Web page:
Some scholars say America's jazz greats adopted the sounds of the many places they played and blended these sounds with their own voice to create new "living" music. If this is true, following the Aug. 11 Verizon music festival concert at Columbia University, Abbey Lincoln, Wayne Shorter, James Carter, and other contemporary jazz musicians left with a touch of the campus and Upper Manhattan in their music.
As if on cue, the rains that tempered New York City's heat wave ceased as 4,500 jazz lovers from around the city filled South Field and Low Plaza for a quadruple bill of first-rate artists. The evening featured a spectrum of jazz tunes from the1930's through the 1990's. Saxophonist James Carter and his Chasin' the Gypsy band revived bluesy ballads that were offset by the Wayne Shorter Quartet's rhythmic explosions of modern jazz. Singer Abbey Lincoln brought a deep and agile solo voice to the evening's performances. Mario Brillo, Tito Rodriguez Jr. and Tito Puente Jr presented the tunes previously played by their trailblazing fathers, who brought Latin jazz to the big band in the 1930's. And pianist Magali Souriau and her orchestra introduced classical jazz blends to the mix.
Music mingled with the scent of Caribbean roti from Harlem's Roti Plus and southern specialties from Spoonbread restaurant as well as the cuisine of Morningside Heights favorites, such as Camilles, Milano's Market and others. The local restaurants were invited by the University to sell refreshments to the concertgoers cascading down the Low Library steps to Butler.
Robert O'Meally, founder and director of the three-year-old Columbia Center for Jazz Studies, and Columbia's Office of the Executive Vice President for Administration helped bring the concert to campus. Such events are an important part of the Center for Jazz Study's activities and play a crucial role in University's cultural and academic environment, with impact extending beyond campus.
"Jazz studies at Columbia also means connecting fruitfully with the City of New York, particularly with our neighbors in Harlem, jazz's most history-rich capital," said O'Meally.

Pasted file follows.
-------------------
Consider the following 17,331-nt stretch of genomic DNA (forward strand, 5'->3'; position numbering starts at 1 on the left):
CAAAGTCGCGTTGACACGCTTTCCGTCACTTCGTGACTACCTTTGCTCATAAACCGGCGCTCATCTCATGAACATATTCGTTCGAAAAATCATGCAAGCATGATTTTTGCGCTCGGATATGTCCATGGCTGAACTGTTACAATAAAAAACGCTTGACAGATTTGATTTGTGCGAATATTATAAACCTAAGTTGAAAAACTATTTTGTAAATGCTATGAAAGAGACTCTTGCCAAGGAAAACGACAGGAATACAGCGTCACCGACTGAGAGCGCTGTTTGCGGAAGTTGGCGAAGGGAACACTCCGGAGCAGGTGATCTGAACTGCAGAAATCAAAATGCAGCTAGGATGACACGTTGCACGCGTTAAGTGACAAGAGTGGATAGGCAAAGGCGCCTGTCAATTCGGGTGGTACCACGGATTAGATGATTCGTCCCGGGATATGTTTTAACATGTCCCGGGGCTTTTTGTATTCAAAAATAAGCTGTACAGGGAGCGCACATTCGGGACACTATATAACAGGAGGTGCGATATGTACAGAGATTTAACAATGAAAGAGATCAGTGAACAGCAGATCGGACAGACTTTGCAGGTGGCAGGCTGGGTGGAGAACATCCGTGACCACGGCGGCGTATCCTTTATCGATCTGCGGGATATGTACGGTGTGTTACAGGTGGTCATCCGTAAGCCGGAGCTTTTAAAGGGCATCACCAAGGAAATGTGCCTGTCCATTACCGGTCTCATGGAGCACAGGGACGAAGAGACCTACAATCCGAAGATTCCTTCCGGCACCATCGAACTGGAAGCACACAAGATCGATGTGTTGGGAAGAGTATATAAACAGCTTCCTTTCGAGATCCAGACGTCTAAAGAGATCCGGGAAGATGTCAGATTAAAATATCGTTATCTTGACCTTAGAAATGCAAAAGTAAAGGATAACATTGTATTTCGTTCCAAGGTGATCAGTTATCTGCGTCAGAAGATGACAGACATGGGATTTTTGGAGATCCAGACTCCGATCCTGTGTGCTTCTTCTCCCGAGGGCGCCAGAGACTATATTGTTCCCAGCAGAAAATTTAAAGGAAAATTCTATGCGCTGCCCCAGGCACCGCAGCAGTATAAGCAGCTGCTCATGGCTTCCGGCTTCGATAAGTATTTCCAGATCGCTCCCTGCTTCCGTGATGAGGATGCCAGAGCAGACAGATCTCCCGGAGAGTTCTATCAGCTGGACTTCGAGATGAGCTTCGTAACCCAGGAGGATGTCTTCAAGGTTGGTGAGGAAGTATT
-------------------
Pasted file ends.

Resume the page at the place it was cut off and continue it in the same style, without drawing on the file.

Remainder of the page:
The concert realized in music the messages of "The Sources of Jazz" symposium, sponsored by the Center for Jazz Studies, which convened Columbia and guest scholars, photographers and musicians for a day-long discussion on the geographical history of jazz. With its open classroom setting, the symposium offered a common ground for the University community and neighboring jazz enthusiasts. A highlight of the day was poet Amiri Bakara's view of the Newark jazz scene. Blending poetry with social criticism, Bakara's improvisational prose mimicked the strides and bursts of jazz music. "Half country, half city, half black, half pretty."
The concert brought together Columbia and its Upper Manhattan neighbors. Commenting on the cross section of the community in attendance , Councilman Bill Perkins said, . "Columbia does well as a community neighbor when it sponsors events such as this that bring our community together for free music, especially when the evening gives us access to artists of the caliber of Abbey Lincoln, Wayne Shorter, James Carter, and others."
The free concert and symposium, along with the ongoing photo exhibition of jazz moments in Harlem and New Orleans in Dodge Hall, were timed and staged on Harlem's doorstep to coincide with this year's Harlem Week festivities. Harlem Week is a month-long celebration of Harlem's community and heritage. (Click for a schedule of ongoing events and favorite jazz venues)
The Center for Jazz Studies considers jazz a cultural touchstone of American life, not simply a musical style, presenting scholars with a way to study societal, political, historical, cultural and even spiritual issues. Through its annual series of concerts, seminars and events that are free and open to the public, the Center strives to include Columbia's neighbors in these cultural and social explorations.
Click for the New York Times review of the concert.
Click to view photos of the jazz concert